The Financial Impact of Eating Whole Foods

The Financial Impact of Eating Whole Foods

After years of indecision about what to eat, I recently made the leap to eating whole foods and nearly eliminating all processed foods.

The indecision was due to the massive amounts of conflicting information out there.  I just could not decide which way to go – eat grains or exclude them?  Eat meat or go vegan?  Is organic worth it?  What would the financial impact be?  How would my family react?  And on and on.

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I watched a close friend take her family vegan for a year, then add back in meats, eggs and some cheese, but limit the breads.  During that time, we talked a lot about how it went for her, how she felt eating various ways and what ended up working for her in the end.  I feel like I got to gleam valuable information from her process, without having to go through it myself.

As part of a bigger personal process, I just made the leap one day to eating whole foods.

To avoid feeling overwhelmed, I just took things one step at a time – one meal at a time, one snack at a time.  At first I went to the store every day or two to buy more fresh foods.  I gave myself a break about that, because I did not want to buy too much and then have it go bad.  I just focused on myself, since that was easier than throwing out a bunch of food and making my family make significant changes.

After a month of eating this way, I looked back at the financial impact and it turns out that I spent about 25% more than usual eating the whole foods way.   Of course, that is not going to be the same for other people, so let me share some thoughts on ways I saved and things that might have impacted this amount.

I stuck to the produce, meat and dairy sections for 98% of my purchases.  I bought tons of vegetables, fruits, some meat, dairy (mostly yogurt) and eggs.  I also bought nuts and dried fruits.  This also included one large run to Costco, which focused on the same – fruits, meat and nuts.  I have not made the move to buy organic because most of the foods I am buying are in season and supplied by local farms (therefore traveling less).  That feels good enough for now; I will re-evaluate it this fall and maybe make some changes then.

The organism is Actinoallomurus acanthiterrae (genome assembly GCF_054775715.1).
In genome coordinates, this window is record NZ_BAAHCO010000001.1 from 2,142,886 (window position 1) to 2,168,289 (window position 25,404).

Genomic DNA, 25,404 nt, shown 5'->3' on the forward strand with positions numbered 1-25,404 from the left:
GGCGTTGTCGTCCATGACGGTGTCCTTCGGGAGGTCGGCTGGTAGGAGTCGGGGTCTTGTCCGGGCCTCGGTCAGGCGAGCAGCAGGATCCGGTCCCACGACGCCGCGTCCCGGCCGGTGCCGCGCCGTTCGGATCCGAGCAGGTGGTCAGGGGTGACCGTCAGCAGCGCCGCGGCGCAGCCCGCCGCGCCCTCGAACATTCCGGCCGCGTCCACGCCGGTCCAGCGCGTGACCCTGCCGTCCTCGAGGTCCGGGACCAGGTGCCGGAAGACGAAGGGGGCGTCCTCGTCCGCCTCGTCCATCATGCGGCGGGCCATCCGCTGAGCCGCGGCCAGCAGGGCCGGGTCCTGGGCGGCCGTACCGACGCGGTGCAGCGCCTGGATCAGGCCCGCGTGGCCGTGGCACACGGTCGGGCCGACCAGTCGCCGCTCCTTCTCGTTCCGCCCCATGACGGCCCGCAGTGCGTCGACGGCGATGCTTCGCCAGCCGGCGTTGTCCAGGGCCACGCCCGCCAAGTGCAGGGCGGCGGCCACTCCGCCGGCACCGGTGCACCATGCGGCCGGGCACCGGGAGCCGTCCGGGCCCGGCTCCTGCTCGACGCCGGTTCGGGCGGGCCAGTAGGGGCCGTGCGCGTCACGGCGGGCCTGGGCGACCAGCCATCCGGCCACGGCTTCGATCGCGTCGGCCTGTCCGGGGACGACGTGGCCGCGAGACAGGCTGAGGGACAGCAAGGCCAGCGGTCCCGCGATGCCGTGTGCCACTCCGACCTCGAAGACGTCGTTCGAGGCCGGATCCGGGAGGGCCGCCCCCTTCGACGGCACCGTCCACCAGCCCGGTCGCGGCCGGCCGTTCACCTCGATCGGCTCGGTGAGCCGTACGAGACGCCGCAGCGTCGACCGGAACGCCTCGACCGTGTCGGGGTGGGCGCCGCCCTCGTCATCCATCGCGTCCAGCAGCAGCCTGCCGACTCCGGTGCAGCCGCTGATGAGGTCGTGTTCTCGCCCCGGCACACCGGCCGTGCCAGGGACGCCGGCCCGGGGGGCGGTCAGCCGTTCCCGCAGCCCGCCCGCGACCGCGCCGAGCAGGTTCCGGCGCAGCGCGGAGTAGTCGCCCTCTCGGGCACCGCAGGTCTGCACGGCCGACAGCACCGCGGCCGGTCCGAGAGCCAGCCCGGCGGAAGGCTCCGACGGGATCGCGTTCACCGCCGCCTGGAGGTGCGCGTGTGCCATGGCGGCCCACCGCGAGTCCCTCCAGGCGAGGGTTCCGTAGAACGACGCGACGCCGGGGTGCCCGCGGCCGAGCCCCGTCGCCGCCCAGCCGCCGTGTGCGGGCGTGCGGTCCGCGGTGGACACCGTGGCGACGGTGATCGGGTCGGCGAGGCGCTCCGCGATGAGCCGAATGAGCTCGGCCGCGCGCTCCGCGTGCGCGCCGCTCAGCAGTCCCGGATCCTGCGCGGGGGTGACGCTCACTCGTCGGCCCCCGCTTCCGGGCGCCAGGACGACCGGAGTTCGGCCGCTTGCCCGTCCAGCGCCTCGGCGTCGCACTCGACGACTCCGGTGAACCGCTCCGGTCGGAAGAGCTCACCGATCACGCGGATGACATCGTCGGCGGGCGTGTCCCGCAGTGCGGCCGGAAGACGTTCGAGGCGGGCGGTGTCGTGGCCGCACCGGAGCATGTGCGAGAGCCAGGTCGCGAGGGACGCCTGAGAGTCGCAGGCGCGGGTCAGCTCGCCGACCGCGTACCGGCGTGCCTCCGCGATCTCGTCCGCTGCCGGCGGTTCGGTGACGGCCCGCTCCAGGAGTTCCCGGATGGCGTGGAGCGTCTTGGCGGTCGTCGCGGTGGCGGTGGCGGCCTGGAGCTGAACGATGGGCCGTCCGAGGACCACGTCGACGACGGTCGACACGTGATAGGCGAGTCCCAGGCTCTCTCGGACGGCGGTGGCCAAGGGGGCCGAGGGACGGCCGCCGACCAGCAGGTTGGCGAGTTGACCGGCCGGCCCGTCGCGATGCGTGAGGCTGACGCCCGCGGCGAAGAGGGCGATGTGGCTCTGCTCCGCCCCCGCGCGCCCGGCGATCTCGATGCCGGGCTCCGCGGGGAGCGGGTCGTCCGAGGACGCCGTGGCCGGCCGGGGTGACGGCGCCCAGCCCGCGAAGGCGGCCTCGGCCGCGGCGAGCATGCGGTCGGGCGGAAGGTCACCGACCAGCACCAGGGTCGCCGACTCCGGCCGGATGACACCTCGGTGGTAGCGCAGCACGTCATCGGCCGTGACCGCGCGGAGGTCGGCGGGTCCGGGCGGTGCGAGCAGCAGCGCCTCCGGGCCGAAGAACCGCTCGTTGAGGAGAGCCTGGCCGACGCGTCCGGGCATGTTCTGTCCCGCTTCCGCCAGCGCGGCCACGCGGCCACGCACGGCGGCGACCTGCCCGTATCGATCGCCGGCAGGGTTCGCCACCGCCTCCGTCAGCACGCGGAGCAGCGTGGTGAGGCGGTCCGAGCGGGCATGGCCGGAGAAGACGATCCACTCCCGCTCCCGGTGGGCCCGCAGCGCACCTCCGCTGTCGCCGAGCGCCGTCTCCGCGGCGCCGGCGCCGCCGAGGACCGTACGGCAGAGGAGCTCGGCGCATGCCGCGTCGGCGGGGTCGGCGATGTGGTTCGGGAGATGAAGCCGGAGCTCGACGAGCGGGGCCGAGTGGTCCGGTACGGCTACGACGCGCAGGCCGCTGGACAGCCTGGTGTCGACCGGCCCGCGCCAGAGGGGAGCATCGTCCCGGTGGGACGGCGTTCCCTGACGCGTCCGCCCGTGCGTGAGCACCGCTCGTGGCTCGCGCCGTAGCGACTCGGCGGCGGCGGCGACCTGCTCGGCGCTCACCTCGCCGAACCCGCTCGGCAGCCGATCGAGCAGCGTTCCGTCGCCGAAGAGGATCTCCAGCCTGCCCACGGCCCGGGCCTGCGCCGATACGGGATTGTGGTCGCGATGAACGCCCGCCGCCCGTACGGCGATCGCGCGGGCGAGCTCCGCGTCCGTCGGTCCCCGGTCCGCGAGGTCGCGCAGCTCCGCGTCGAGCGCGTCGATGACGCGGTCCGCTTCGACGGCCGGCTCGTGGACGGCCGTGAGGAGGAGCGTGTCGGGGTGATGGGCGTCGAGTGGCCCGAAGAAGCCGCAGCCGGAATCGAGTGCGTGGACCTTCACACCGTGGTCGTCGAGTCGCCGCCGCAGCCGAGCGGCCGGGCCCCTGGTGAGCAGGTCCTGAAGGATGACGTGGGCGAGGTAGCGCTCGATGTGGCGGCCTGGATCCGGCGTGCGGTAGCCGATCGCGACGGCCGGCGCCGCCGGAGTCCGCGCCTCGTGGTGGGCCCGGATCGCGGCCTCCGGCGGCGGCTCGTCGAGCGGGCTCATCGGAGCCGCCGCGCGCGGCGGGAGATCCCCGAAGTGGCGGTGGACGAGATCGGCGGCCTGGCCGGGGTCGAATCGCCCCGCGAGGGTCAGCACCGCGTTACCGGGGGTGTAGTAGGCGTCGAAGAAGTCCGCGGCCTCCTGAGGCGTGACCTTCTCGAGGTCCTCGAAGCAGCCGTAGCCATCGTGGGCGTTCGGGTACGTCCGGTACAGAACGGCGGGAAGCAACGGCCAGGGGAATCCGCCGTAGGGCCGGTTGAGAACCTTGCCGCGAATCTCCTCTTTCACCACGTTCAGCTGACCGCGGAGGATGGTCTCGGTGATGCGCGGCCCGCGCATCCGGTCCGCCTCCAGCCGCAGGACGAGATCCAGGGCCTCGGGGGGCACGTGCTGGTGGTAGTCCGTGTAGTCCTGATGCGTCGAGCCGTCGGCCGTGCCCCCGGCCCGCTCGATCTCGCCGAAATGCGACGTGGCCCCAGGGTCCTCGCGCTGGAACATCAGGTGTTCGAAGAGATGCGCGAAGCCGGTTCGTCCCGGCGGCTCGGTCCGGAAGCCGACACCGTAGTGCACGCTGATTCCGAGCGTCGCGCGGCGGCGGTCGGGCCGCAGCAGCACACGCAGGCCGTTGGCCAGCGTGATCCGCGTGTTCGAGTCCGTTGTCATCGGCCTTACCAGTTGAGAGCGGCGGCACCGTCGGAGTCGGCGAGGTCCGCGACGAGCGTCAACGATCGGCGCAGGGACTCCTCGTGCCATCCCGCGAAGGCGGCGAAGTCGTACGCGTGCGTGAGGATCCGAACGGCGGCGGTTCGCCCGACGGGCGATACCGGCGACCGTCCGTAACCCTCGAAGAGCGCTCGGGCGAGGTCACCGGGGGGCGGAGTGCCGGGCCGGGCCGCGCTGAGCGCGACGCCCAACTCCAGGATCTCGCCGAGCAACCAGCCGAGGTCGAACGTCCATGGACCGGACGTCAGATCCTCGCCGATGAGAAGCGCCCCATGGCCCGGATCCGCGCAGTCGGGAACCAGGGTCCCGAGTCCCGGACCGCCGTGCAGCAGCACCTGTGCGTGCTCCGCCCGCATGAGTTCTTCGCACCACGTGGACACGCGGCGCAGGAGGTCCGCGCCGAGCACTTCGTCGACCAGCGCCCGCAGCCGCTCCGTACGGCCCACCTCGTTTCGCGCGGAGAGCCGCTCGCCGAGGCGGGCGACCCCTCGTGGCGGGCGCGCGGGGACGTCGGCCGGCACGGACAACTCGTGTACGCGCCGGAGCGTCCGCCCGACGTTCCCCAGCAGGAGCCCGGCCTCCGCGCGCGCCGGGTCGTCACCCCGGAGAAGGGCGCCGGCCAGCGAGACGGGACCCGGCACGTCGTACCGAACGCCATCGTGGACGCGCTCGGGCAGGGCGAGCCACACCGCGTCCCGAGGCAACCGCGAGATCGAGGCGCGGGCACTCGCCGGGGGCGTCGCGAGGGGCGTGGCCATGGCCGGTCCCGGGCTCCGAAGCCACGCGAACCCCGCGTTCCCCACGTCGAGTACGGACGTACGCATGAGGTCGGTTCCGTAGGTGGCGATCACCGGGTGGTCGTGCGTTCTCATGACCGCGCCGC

Although I am not forcing this way of eating onto my family, we have changed a bit what is offered during meals.  There are a lot more vegetables available at every meal, because I am eating them.  And there are more fruits available for the same reason.  So by default, I am buying fewer processed foods, even though we have not eliminated them by any means.

While there has been a bit of a decline on eating processed foods because I am not eating them, they are far from eliminated from our house at this point.  The biggest reason for this is that up until now, I have shopped sales, stocked our pantry and we eat from there.  This was actually one of the things that was holding me back on switching to whole foods.  But, I think it is working fine because the kids are still eating that stuff up and I am just buying more healthy alternatives as those things run out, or we are learning to live without or we buy it and eat it in moderation.

Our garden is going strong, but it is no where near large enough to provide the bulk of our vegetables.  Unfortunately, that means that we still have to buy the majority of our food.  It has been fun to supplement with garden fresh tomatoes, beans and herbs, though.

If you are considering adding in more whole foods to your diet, I recommend that you take small steps and make small changes over time.

Just like any major change, success is long lasting when you take things slowly.

About Michelle Schahn

Michelle manages a beautiful, chaotic life of kids, home, community involvement and work. She is the author of the blog Counting Willows.


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